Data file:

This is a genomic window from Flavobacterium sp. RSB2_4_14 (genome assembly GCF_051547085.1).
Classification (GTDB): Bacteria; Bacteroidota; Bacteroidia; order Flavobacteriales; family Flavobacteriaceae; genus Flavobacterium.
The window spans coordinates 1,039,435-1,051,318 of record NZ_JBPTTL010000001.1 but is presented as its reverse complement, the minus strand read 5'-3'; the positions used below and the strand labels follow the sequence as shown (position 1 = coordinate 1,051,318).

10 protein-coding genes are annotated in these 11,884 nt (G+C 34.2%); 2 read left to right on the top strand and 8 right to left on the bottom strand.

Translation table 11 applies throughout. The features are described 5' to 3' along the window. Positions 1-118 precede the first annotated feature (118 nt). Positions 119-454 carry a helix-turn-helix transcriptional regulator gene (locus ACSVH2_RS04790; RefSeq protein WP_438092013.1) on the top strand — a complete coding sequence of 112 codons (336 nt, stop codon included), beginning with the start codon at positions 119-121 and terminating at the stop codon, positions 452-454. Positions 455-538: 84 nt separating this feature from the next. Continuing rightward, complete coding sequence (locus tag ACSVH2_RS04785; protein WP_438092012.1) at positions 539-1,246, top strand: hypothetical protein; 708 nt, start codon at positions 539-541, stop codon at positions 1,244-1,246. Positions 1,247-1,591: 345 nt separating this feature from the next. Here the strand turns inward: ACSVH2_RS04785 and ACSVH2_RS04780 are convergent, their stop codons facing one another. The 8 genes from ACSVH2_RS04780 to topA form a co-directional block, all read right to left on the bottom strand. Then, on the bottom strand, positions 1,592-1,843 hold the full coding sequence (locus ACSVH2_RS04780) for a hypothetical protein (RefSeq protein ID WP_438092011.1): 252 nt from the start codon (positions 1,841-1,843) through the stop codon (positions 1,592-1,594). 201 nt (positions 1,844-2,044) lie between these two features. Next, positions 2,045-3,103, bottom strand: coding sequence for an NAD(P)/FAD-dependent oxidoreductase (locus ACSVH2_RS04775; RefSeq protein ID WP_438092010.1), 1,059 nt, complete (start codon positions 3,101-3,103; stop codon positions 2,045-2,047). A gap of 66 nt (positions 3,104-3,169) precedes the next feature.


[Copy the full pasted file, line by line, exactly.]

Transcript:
This is a genomic window from Flavobacterium sp. RSB2_4_14 (genome assembly GCF_051547085.1).
Classification (GTDB): Bacteria; Bacteroidota; Bacteroidia; order Flavobacteriales; family Flavobacteriaceae; genus Flavobacterium.
The window spans coordinates 1,039,435-1,051,318 of record NZ_JBPTTL010000001.1 but is presented as its reverse complement, the minus strand read 5'-3'; the positions used below and the strand labels follow the sequence as shown (position 1 = coordinate 1,051,318).

10 protein-coding genes are annotated in these 11,884 nt (G+C 34.2%); 2 read left to right on the top strand and 8 right to left on the bottom strand.

Translation table 11 applies throughout. The features are described 5' to 3' along the window. Positions 1-118 precede the first annotated feature (118 nt). Positions 119-454 carry a helix-turn-helix transcriptional regulator gene (locus ACSVH2_RS04790; RefSeq protein WP_438092013.1) on the top strand — a complete coding sequence of 112 codons (336 nt, stop codon included), beginning with the start codon at positions 119-121 and terminating at the stop codon, positions 452-454. Positions 455-538: 84 nt separating this feature from the next. Continuing rightward, complete coding sequence (locus tag ACSVH2_RS04785; protein WP_438092012.1) at positions 539-1,246, top strand: hypothetical protein; 708 nt, start codon at positions 539-541, stop codon at positions 1,244-1,246. Positions 1,247-1,591: 345 nt separating this feature from the next. Here the strand turns inward: ACSVH2_RS04785 and ACSVH2_RS04780 are convergent, their stop codons facing one another. The 8 genes from ACSVH2_RS04780 to topA form a co-directional block, all read right to left on the bottom strand. Then, on the bottom strand, positions 1,592-1,843 hold the full coding sequence (locus ACSVH2_RS04780) for a hypothetical protein (RefSeq protein ID WP_438092011.1): 252 nt from the start codon (positions 1,841-1,843) through the stop codon (positions 1,592-1,594). 201 nt (positions 1,844-2,044) lie between these two features. Next, positions 2,045-3,103, bottom strand: coding sequence for an NAD(P)/FAD-dependent oxidoreductase (locus ACSVH2_RS04775; RefSeq protein ID WP_438092010.1), 1,059 nt, complete (start codon positions 3,101-3,103; stop codon positions 2,045-2,047). A gap of 66 nt (positions 3,104-3,169) precedes the next feature.